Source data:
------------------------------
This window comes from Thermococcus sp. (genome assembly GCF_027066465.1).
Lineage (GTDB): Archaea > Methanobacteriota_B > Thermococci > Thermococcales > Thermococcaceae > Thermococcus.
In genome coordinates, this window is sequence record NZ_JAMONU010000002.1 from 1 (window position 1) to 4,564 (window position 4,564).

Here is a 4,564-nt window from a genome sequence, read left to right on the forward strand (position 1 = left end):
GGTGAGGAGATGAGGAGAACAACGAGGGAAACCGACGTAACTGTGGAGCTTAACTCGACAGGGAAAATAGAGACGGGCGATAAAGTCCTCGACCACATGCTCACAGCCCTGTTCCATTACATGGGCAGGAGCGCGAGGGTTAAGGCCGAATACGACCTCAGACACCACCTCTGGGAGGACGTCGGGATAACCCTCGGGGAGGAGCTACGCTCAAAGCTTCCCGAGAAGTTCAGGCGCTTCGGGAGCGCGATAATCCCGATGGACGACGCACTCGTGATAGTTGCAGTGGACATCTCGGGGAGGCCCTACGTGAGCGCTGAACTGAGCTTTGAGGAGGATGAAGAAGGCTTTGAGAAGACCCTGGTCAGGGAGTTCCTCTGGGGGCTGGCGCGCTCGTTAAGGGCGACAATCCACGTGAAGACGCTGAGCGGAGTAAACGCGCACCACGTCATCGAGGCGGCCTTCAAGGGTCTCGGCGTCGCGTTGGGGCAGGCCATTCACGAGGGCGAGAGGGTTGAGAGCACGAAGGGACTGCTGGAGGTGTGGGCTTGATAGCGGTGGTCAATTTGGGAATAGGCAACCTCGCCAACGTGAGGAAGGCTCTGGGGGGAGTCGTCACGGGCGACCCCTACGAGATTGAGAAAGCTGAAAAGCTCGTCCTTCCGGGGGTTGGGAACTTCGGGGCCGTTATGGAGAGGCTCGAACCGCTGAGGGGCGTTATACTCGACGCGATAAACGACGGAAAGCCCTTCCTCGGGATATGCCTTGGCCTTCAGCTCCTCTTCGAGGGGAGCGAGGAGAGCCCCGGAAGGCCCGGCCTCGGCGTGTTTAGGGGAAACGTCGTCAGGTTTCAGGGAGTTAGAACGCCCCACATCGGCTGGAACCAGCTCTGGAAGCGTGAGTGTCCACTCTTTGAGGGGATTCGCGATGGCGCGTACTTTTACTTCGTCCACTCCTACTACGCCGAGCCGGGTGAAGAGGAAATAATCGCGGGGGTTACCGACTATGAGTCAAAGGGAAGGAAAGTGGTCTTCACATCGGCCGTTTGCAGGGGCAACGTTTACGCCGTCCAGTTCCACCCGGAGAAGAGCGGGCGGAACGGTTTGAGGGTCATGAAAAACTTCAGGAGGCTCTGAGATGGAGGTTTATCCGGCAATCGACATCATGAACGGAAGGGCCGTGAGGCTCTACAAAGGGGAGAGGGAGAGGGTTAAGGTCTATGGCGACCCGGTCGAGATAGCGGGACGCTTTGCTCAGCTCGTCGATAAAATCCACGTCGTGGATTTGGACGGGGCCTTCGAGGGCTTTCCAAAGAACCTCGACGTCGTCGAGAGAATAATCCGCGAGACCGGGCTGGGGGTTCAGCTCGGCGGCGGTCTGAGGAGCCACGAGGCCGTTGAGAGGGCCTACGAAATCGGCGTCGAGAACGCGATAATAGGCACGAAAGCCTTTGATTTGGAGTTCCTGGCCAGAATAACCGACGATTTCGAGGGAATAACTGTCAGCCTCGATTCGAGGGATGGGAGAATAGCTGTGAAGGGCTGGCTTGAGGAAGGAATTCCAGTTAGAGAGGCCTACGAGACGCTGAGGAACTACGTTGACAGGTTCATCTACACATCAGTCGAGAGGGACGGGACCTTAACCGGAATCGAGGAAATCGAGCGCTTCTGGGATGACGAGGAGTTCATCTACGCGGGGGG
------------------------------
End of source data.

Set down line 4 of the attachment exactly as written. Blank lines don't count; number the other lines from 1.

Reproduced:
Here is a 4,564-nt window from a genome sequence, read left to right on the forward strand (position 1 = left end):